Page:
I promised progress photos of my kimono dyeing and after several weeks of 12-hour long (or more!) days spent dy(e)ing, so here they come!

This step is called iro-sashi (色差し) which means putting on colour. In the case of yuzen technique, this means working withing the fine resist lines with various brushed and filling in the shapes with dyes. It’s not unlike the silk painting that we are familiar with in Australia. In the case of yuzen, the dyes are mixed with a little thickener (sodium alginate: smells like a scummy rockpool but it does the trick), to prevent them from bleeding under the resist.

There are many dyeing techniques for yuzen, to achieve gradations, depth of colour and various effects.This video is classic 1990’s Japan but it really gives a great idea of how a professional yuzen dyer goes about his work. You can see he uses both flat and round brushes, sometimes works wet on wet and is only working on a small section of the kimono fabric which is stretched taut on shinshi bamboo stretchers. My dyeing skills are nowhere near as skilled as his but anyway, here’s some pictures of what I managed!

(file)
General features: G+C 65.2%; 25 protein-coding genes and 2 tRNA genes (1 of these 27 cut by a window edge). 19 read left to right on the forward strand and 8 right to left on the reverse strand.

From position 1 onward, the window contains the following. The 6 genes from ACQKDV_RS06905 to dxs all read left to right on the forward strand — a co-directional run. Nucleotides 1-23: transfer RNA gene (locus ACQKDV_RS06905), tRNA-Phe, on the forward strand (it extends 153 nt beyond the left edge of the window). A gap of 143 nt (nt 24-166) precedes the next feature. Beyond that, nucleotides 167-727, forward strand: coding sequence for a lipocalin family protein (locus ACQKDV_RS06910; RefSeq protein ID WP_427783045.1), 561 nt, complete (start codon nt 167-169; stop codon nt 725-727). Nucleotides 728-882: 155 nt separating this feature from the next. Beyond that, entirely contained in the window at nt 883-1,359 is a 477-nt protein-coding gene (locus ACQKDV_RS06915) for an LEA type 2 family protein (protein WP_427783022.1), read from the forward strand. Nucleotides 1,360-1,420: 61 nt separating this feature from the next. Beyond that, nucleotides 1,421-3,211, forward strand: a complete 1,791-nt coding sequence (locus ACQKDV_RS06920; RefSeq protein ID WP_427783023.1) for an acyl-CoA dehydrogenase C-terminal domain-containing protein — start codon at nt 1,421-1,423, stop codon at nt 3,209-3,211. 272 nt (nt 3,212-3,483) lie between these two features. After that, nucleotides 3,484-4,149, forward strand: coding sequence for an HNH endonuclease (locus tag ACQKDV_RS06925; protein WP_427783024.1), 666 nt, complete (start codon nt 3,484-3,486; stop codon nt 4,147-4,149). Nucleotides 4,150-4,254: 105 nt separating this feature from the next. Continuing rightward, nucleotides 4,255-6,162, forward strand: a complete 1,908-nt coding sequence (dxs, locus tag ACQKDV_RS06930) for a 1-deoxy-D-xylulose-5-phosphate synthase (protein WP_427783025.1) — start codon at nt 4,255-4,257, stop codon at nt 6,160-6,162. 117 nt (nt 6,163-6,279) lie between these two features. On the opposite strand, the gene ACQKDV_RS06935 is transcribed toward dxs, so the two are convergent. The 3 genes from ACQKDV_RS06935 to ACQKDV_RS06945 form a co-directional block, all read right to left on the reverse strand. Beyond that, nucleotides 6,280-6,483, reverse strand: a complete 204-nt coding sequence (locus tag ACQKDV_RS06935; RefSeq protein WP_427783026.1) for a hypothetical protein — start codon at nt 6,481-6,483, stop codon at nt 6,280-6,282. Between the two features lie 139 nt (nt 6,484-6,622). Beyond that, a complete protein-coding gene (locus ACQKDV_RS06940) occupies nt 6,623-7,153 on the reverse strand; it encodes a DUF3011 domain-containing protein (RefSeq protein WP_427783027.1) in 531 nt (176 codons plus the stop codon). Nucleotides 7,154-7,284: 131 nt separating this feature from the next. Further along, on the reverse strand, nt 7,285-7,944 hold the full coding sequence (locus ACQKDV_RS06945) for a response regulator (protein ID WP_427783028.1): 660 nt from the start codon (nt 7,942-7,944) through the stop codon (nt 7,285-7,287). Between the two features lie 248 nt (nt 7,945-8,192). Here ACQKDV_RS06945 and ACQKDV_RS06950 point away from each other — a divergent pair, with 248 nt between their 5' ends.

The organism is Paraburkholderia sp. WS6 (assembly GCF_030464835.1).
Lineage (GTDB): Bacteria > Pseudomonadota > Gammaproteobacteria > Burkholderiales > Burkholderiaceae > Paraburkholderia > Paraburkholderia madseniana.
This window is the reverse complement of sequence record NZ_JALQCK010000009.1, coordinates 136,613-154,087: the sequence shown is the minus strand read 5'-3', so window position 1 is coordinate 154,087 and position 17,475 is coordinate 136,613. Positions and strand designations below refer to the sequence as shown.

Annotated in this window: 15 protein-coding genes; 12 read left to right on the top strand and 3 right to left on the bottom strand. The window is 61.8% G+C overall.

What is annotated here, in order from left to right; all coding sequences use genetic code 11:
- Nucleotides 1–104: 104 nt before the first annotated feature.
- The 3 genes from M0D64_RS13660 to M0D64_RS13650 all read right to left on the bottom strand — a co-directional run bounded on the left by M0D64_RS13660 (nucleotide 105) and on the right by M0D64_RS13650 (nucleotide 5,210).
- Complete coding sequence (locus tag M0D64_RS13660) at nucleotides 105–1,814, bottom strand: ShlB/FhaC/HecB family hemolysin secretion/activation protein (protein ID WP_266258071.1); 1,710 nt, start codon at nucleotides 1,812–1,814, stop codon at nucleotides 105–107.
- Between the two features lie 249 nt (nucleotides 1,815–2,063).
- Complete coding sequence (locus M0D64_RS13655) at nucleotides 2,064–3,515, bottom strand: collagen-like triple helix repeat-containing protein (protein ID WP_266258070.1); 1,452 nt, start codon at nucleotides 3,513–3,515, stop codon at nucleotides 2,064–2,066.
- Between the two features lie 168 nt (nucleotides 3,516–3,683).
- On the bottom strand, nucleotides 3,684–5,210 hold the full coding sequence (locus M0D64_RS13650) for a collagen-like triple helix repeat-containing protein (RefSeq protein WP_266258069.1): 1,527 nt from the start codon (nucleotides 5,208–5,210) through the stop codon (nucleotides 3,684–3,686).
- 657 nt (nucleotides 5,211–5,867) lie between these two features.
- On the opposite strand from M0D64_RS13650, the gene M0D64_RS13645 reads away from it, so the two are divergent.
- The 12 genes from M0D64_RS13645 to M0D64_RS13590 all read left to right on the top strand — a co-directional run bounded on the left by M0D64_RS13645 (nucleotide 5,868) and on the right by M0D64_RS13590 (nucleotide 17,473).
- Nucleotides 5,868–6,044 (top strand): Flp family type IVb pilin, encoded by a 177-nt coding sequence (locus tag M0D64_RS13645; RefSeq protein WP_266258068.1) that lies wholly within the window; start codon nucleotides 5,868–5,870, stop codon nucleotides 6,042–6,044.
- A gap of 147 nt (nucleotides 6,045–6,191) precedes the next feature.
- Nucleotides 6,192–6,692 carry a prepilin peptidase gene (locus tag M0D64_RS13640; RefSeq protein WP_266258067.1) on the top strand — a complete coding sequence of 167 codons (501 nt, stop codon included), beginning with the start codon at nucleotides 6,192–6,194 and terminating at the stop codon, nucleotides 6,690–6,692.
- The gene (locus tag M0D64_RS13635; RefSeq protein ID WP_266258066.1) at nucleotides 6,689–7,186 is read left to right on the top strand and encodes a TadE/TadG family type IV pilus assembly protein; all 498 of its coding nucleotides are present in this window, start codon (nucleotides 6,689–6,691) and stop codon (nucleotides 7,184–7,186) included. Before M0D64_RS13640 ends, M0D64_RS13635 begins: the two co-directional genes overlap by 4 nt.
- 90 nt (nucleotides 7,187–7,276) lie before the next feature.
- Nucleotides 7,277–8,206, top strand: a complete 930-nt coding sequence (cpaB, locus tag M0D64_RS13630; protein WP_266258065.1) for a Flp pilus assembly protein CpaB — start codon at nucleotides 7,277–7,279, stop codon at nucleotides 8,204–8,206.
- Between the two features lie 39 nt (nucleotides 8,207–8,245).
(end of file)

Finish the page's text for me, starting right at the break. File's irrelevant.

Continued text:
mixing dyes 色を準備して置く
dyeing flowers 花びらを色差し
職人さんがよく刷り込み刷毛も使いますが、私は筆の方が染めやすいと思います。Yuzen professionals often use flat tipped brushes but I prefer these round brushes.
ユーカリの実と葉っぱ。dyeing eucalyptus leaves and buds
testing colours on the actual silk fabric of the kimono. 着物に使う生地に色の試し

and then! hanging the almost complete lengths up together. So satisfying to join up all the pieces!!!  This is the centre back and part of the back right sleeve. それで、大体染めた四枚を棒で吊って、柄合わせして見る。これは背中と右袖の裏です。
a detail from one of the sleeves 袖の部分
まだ出来てないが、適当に吊って、どういう感じかを見るだけ。裾にある白い部分が水側。それはまだ染めていない部分です。Its not really a kimono yet, just four lengths of fabric. I hung them up and pinned the pieces in place to get an idea of the final result. Yipee!! the white section on the hem is a water motif, yet to be dyed in this image.

 The next step (there always seems to be another one!!) is to take the fabric to a company in Kyoto to have a final steaming and the rubber resist paste removed. They will also do what’s called ゆのし yunoshi  where the fabric is held taut over steam to make it nice and straight again. Then I will have a unique hand dyed bolt of fabric that gets handed on to a seamstress (who knows what they are doing), to sew it all into a kimono for display! What an epic process this has been! (still is!!)

The plan is to have the kimono all ready to go for my solo exhibition coming up at the start of April in Kyoto.  Lots to get done before then!! I’ll be putting up details of the exhibition here before long.